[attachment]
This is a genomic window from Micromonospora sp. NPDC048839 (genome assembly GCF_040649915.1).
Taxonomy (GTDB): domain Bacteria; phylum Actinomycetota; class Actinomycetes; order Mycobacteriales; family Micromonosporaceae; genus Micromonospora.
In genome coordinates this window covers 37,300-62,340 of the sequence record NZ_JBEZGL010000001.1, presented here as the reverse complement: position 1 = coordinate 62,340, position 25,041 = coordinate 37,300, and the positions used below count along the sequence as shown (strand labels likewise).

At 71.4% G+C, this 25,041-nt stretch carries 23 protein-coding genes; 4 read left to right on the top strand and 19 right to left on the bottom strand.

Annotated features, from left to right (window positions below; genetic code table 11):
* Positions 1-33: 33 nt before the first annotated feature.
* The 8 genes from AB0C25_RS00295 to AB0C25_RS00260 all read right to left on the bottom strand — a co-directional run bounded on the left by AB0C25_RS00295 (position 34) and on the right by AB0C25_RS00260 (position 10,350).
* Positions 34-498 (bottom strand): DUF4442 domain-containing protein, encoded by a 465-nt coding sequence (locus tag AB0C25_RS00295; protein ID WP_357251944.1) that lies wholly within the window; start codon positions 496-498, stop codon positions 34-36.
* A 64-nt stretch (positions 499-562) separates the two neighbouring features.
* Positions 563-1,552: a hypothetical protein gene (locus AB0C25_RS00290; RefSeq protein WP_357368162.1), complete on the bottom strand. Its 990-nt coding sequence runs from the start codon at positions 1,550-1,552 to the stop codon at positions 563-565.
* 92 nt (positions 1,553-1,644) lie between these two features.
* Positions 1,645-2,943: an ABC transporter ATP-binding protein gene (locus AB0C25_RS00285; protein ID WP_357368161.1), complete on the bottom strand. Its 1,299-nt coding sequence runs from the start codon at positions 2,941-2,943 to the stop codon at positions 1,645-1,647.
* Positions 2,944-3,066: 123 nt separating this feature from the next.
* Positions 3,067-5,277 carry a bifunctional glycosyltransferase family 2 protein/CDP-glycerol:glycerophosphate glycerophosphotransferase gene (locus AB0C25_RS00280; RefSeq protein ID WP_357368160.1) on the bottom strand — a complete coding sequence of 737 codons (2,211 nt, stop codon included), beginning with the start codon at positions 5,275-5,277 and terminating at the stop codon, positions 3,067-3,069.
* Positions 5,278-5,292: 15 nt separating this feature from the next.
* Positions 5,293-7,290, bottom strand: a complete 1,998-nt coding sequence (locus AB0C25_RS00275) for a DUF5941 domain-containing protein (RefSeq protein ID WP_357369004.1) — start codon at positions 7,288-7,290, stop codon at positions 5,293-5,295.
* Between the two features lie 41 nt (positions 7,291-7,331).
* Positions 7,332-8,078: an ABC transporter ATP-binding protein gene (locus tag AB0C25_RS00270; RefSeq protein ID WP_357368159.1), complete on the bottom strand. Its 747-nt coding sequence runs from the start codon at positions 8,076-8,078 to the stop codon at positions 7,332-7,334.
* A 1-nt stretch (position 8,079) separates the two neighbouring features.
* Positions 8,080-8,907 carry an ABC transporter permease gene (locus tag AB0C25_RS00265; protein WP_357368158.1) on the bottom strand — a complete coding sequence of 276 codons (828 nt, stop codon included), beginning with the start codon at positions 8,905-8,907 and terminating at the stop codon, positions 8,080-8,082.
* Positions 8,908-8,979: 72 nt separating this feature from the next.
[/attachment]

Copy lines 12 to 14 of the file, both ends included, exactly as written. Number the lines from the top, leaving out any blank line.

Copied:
* Positions 1,645-2,943: an ABC transporter ATP-binding protein gene (locus AB0C25_RS00285; protein ID WP_357368161.1), complete on the bottom strand. Its 1,299-nt coding sequence runs from the start codon at positions 2,941-2,943 to the stop codon at positions 1,645-1,647.
* Positions 2,944-3,066: 123 nt separating this feature from the next.
* Positions 3,067-5,277 carry a bifunctional glycosyltransferase family 2 protein/CDP-glycerol:glycerophosphate glycerophosphotransferase gene (locus AB0C25_RS00280; RefSeq protein ID WP_357368160.1) on the bottom strand — a complete coding sequence of 737 codons (2,211 nt, stop codon included), beginning with the start codon at positions 5,275-5,277 and terminating at the stop codon, positions 3,067-3,069.